Zero trust is the hot topic in cybersecurity. In many ways, it sounds like THE solution to the current cyberthreat climate.
But the benefits of zero trust are often hidden by myths. We're going to address some of the main myths with the truth about ZTNA.
What is Zero Trust
As a quick definition, ZTNA means everything is suspicious. There are no blanket levels of general accessibility, and each step in the process requires verification. Whenever a user or device tries to access a resource, they must identify their identity before access is granted. And even after access is granted, if another resource needs to be accessed, the verification process will start again.
Myth: Zero Trust is a Product You Can Purchase
Zero trust isn't a product but a cybersecurity posture. It's not something you can pull out of the box and implement, but rather a set of strategies that work together to create the zero trust architecture.
The challenge when implementing zero trust is to stay away from companies and products that claim they offer a one-size-fits-all zero trust product. Organizations should look for vendors that will work with them to create a zero trust cybersecurity posture.
Myth: Zero Trust Replaces VPN
While zero trust does improve on the idea of VPN, it can work in conjunction with VPN. In fact, zero trust solves many of the issues with VPN when implemented correctly and can work with VPN to create a stronger cybersecurity posture.
Myth: Zero Trust is Only For Enterprise
Since zero trust is a posture not a product, it doesn't have to break the bank to be implemented. Creating the zero trust architecture that works best for your business by periodically investing in improvement will spread out the cost and still create a strong posture.
Myth: Zero Trust Makes Applications Hard To Access
Zero trust both improves network availability and the application access experience. Since location on its own does not determine trust, securing assets is more effective and efficient. This also helps make accessing those assets more efficient since complexity is decreased.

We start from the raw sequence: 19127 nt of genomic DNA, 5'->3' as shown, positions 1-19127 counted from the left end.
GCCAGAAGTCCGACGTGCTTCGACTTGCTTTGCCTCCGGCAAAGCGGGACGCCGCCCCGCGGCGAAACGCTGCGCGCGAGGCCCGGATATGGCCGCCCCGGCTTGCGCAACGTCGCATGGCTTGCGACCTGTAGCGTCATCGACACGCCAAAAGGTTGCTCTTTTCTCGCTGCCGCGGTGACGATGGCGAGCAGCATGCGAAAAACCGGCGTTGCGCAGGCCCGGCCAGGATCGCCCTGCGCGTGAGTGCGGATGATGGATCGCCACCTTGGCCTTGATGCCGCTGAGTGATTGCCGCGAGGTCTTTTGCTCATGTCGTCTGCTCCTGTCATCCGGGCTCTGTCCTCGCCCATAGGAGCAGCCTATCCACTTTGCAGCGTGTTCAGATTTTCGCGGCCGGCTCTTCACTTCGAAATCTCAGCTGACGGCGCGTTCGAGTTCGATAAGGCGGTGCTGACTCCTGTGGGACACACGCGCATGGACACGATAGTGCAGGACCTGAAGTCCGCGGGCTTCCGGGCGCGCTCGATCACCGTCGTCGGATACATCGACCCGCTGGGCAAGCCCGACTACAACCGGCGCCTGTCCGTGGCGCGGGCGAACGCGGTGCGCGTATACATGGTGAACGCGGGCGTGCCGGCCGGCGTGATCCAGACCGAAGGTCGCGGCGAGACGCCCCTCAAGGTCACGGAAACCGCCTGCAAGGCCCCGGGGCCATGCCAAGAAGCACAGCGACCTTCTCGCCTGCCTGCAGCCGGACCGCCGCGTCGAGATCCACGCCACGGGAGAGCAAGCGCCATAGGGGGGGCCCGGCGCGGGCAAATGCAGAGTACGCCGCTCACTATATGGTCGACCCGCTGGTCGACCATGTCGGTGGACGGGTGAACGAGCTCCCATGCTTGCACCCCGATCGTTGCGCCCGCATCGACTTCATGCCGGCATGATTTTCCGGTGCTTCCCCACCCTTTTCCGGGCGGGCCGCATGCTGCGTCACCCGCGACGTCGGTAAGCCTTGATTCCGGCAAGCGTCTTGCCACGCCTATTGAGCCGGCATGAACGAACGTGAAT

While it may sound like frequent verifications may hinder the user experience, if zero trust is implemented correctly, verification should be a seamless process.
Myth: Zero Trust is Hard to Implement
Zero trust is only hard if you don't know where to start or what the next step is. Working with the right partner who understands it is a process to construct a zero trust framework—not just a few pieces of tech slapped together—can make zero trust a breeze.
Myth: There Is Only One Way To Do Zero Trust
Just like with anything related to cybersecurity, there is never just one way to implement zero trust. Finding the zero trust solution that best works for your organization is going to make the zero trust architecture work properly.
Since zero trust is a framework for cybersecurity, how it is implemented should be determined by the specifics of each organization.
Myth:I need to replace my current security plan completely to implement zero trust
Like all cybersecurity postures, zero trust is a journey. You cannot start with no cybersecurity and build a zero trust plan overnight. Instead, zero trust should be taken in steps to change the mindset of your organization.
How Anteris Can Help
Zero trust may sound complex to implement, but working with the right partner can make it simple.
At Anteris, we make security a top priority. As cybersecurity professionals, our security services support your business and protect your data from outside threats.
We pride ourselves on being lifelong learners. Being a security expert doesn't mean that someone has learned everything they need to know about cybersecurity. That's impossible. It's always changing. We know that and recognize that cybersecurity is an ever-evolving process to assess, align, and act, and keep moving forward as cybersecurity changes.
While there is no guaranteed protection against threats, we also have best practices for recovery in the event of a security breach.
Let us make your technology freeing, not frustrating.